A Security Simulation Game Scenario Definition Language
Thompson, Michael F.
Irvine, Cynthia E.
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The Center for the Information Systems Studies and Research (CISR) at the Naval Postgraduate School has established a broad program in computer and network security education. The program, founded on a core in traditional computer science, is extended by a progression of specialized courses and a broad set of information assurance research projects. A CISR objective has been improvement of information assurance education and training for the U.S. military and government. Pursuant to that objective, CISR is developing a computer simulation game, CyberCIEGE, to teach computer security principles. CyberCIEGE players construct computer networks and make choices effecting the ability of these networks and the game's virtual users to protect valuable assets from attack by both vandals and well-motivated Professionals . A key CyberCIEGE innovative is a scenario definition language that permits educators to generate many different security scenarios, each playable as an independent game. Every scenario includes a briefing that describes an enterprise (e.g., a business that depends on the secrecy of proprietary information) and gives the player information about what must be done to help make the enterprise successful. The scenario language is used to define a set of users and assets. Users are typically enterprise employees whose productive work makes money for the enterprise. Assets are various kinds of information required for user productivity. Example assets are secret formulas, accounting information, business plans, expense statements, and marketing material. Using the language, the scenario designer can define a number of different users who each need to access different assets in different ways to support enterprise productivity. These are user goals. The language can express the need for users to share assets and to access multiple different assets concurrently. Different assets have different values, and different users have different authorizations to access assets as defined by the enterprise security policy. Additionally, each asset has a value to attackers distinct from its value to the enterprise. This permits the scenario designer to express the motives that will drive virtual attackers in their attempts to compromise assets. The users, assets, user goals and enterprise security policy are established by the scenario designer using the language, and may not be changed by the player. Additionally, the scenario designer can define a set of computer components (e.g., workstation, servers, firewalls, etc.) that the player can purchase and configure to support their virtual users' goals. The scenario designer also defines the networks, (including the Internet), available to the player for interconnecting components. Furthermore the scenario designer can define a set of security personnel (e.g., guards) and support staff that the player can hire to help enforce physical security policies and maintain component and network configurations. The scenario designer specifies the costs of the various resources (e.g., workstation price, guard salary), and the effect of user goals on productivity and happiness. This results in the fundamental tension of computer security: Provide users with suitable sources to productively perform work while protecting the assets from security compromises in accordance with the enterprise security policy.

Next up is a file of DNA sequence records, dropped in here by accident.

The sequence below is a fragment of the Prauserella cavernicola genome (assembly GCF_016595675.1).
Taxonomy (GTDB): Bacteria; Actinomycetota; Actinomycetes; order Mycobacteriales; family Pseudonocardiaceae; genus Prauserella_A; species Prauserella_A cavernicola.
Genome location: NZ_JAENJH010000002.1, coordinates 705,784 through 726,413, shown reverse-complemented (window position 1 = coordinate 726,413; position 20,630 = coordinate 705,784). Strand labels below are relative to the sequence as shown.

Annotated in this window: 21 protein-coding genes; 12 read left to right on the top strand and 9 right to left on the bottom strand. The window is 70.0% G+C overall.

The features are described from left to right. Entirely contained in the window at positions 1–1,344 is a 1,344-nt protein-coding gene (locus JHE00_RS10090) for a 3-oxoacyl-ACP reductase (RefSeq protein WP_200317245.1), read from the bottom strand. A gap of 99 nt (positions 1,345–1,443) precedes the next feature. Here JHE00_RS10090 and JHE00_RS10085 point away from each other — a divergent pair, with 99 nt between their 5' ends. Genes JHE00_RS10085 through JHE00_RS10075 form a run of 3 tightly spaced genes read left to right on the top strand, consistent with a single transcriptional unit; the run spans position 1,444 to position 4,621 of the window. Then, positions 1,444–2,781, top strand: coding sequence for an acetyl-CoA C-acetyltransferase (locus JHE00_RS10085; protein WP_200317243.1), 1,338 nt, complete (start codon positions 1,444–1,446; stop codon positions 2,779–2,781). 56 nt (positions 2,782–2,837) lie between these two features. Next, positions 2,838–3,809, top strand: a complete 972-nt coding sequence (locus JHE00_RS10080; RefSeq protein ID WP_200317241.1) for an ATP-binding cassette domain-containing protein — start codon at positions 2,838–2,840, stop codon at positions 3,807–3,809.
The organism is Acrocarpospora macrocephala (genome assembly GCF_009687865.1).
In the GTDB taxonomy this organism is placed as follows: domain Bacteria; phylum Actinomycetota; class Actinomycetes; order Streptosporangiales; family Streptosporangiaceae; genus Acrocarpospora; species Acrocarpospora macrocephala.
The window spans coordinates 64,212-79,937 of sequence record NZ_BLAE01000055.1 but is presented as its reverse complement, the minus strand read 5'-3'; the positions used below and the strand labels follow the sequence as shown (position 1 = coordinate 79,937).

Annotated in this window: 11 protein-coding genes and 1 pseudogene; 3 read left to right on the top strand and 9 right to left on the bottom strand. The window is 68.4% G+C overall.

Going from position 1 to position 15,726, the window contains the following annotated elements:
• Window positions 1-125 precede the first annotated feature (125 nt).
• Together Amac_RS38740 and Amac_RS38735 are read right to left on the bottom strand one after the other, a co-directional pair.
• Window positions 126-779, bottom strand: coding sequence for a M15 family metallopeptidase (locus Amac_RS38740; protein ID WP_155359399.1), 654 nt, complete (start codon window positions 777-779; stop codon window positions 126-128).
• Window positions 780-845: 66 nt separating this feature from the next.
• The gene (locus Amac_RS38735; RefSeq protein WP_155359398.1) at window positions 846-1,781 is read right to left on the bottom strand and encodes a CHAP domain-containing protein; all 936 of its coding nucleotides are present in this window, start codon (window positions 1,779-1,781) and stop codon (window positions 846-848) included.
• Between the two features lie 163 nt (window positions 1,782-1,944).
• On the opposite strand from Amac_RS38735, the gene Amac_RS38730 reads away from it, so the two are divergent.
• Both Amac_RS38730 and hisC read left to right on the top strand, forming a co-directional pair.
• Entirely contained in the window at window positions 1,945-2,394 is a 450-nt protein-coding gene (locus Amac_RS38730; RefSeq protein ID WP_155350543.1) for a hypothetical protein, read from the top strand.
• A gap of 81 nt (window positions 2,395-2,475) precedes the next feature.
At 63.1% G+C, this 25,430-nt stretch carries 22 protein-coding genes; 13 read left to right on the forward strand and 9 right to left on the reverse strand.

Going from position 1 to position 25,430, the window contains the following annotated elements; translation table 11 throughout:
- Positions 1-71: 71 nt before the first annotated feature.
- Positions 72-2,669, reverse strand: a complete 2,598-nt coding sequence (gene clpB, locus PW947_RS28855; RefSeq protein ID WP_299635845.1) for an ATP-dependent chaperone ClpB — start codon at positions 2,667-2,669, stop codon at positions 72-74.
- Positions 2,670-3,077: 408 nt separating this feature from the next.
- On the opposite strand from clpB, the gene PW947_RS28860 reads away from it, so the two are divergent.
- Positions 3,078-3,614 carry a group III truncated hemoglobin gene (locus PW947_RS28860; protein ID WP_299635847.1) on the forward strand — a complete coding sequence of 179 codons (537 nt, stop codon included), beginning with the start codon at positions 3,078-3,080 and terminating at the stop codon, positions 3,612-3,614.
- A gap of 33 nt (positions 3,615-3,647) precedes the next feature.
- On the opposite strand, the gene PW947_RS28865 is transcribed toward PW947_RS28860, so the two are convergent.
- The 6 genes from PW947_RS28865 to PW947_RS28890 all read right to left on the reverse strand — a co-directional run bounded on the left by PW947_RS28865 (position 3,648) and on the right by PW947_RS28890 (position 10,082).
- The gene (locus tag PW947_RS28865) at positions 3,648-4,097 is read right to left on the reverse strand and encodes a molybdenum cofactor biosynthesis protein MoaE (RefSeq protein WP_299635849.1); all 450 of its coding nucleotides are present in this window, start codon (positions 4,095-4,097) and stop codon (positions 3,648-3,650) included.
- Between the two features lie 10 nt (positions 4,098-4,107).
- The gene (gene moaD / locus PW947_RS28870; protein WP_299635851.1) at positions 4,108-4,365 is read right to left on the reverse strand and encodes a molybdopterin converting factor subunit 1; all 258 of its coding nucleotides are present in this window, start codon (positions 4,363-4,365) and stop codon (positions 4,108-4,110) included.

RightsThis publication is a work of the U.S. Government as defined in Title 17, United States Code, Section 101. Copyright protection is not available for this work in the United States.
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A CyberCIEGE scenario illustrating multilevel secrecy issues in an air operations center environment Meyer, Marc K. (Monterey, California. Naval Postgraduate School, 2004);CyberCIEGE provides an addition to traditional Information Assurance (IA) education in the form of an interactive, entertaining, commercial-grade PC-based computer game. Educational objectives are contained in scenarios ...
CyberCIEGE scenario illustrating secrecy issues through mandatory and discretionary access control policies in a multi-level security network LaMore, Robert L. (Monterey, California. Naval Postgraduate School, 2004);User training in computer and network security is crucial to the survival of modern networks, yet the methods employed to train users often seem ineffective. One possible reason is that users are not fully engaged during ...
Irvine, Cynthia E.; Thompson, Michael (Informing Science and Information Technology Joint Conference, 2003-06-24);This paper describes a computer simulation game being developed to teach computer security principles. The player of the game constructs computer networks and makes choices affecting the ability of these networks and the ...